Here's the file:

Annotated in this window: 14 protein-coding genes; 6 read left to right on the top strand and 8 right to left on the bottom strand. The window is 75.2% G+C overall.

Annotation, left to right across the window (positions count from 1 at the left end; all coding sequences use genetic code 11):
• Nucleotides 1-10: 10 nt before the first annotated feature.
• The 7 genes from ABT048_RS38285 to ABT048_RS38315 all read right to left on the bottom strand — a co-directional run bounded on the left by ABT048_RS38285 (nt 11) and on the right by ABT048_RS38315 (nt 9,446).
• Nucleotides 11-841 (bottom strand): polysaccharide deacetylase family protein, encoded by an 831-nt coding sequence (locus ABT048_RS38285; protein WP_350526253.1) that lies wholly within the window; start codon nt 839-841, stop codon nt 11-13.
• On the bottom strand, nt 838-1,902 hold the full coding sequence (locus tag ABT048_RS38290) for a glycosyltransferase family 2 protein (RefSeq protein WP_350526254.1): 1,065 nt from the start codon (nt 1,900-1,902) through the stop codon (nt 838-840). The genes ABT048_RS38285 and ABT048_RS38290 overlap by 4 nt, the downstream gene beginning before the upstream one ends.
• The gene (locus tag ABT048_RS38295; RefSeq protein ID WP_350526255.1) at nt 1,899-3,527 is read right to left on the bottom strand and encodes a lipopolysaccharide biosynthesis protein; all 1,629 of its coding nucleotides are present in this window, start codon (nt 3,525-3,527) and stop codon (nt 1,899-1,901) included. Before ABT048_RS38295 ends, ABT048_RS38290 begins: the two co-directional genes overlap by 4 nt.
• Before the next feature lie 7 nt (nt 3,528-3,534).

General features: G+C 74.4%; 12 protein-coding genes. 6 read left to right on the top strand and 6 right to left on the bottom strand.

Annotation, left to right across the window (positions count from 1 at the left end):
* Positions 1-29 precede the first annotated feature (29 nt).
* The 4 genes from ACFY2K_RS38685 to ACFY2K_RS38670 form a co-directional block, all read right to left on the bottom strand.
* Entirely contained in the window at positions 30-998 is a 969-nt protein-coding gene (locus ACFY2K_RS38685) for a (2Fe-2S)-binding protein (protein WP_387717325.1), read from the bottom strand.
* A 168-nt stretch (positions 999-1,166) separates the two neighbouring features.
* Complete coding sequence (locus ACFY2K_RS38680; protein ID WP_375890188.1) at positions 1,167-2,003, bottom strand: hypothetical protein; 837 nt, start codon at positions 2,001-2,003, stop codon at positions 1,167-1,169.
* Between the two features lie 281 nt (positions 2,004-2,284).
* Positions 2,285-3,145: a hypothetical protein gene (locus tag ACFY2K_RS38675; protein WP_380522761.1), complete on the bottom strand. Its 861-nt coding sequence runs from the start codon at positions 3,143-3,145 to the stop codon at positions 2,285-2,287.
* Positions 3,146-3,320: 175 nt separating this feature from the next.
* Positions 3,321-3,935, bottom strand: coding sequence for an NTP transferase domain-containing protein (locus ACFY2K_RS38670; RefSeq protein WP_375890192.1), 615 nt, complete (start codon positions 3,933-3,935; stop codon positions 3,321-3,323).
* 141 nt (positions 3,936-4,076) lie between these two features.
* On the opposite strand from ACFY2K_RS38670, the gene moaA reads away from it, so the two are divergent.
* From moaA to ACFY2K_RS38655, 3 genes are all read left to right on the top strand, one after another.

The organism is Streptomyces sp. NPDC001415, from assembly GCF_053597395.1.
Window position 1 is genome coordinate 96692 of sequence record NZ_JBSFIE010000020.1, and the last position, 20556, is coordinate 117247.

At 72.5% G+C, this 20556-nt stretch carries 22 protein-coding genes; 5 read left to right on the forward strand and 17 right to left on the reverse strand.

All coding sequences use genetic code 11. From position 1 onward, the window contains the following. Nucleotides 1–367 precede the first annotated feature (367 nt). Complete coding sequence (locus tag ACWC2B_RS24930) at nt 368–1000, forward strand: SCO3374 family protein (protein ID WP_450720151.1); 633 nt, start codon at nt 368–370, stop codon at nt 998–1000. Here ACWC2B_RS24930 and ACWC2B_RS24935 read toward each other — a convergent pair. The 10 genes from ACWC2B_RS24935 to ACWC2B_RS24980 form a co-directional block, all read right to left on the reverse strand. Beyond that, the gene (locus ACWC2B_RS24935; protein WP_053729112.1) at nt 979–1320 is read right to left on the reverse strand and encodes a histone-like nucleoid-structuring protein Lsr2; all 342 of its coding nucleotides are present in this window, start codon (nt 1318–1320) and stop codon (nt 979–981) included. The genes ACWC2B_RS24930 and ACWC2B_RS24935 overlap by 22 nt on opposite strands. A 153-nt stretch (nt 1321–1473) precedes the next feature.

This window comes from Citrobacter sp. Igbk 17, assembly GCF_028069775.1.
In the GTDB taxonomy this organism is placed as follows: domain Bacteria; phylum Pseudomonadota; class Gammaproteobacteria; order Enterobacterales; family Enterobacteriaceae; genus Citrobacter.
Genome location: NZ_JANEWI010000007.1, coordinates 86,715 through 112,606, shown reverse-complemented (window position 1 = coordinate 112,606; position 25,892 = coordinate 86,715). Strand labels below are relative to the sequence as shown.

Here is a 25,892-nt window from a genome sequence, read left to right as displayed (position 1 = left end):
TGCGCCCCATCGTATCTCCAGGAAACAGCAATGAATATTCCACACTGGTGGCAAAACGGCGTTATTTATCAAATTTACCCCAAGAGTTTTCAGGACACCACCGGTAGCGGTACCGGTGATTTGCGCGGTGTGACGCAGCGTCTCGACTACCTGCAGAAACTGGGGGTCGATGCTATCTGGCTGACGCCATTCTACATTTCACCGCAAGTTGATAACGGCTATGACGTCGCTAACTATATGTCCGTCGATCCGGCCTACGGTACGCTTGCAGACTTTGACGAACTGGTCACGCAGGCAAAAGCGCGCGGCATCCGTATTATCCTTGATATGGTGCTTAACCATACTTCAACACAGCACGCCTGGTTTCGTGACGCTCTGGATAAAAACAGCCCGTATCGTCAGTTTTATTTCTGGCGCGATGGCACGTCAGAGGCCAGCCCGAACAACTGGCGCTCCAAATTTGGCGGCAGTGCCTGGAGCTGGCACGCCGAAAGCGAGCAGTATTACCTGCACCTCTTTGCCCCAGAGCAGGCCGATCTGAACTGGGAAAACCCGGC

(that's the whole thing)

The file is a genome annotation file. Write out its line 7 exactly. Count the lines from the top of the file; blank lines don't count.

• The gene (locus tag ABT048_RS38295; RefSeq protein ID WP_350526255.1) at nt 1,899-3,527 is read right to left on the bottom strand and encodes a lipopolysaccharide biosynthesis protein; all 1,629 of its coding nucleotides are present in this window, start codon (nt 3,525-3,527) and stop codon (nt 1,899-1,901) included. Before ABT048_RS38295 ends, ABT048_RS38290 begins: the two co-directional genes overlap by 4 nt.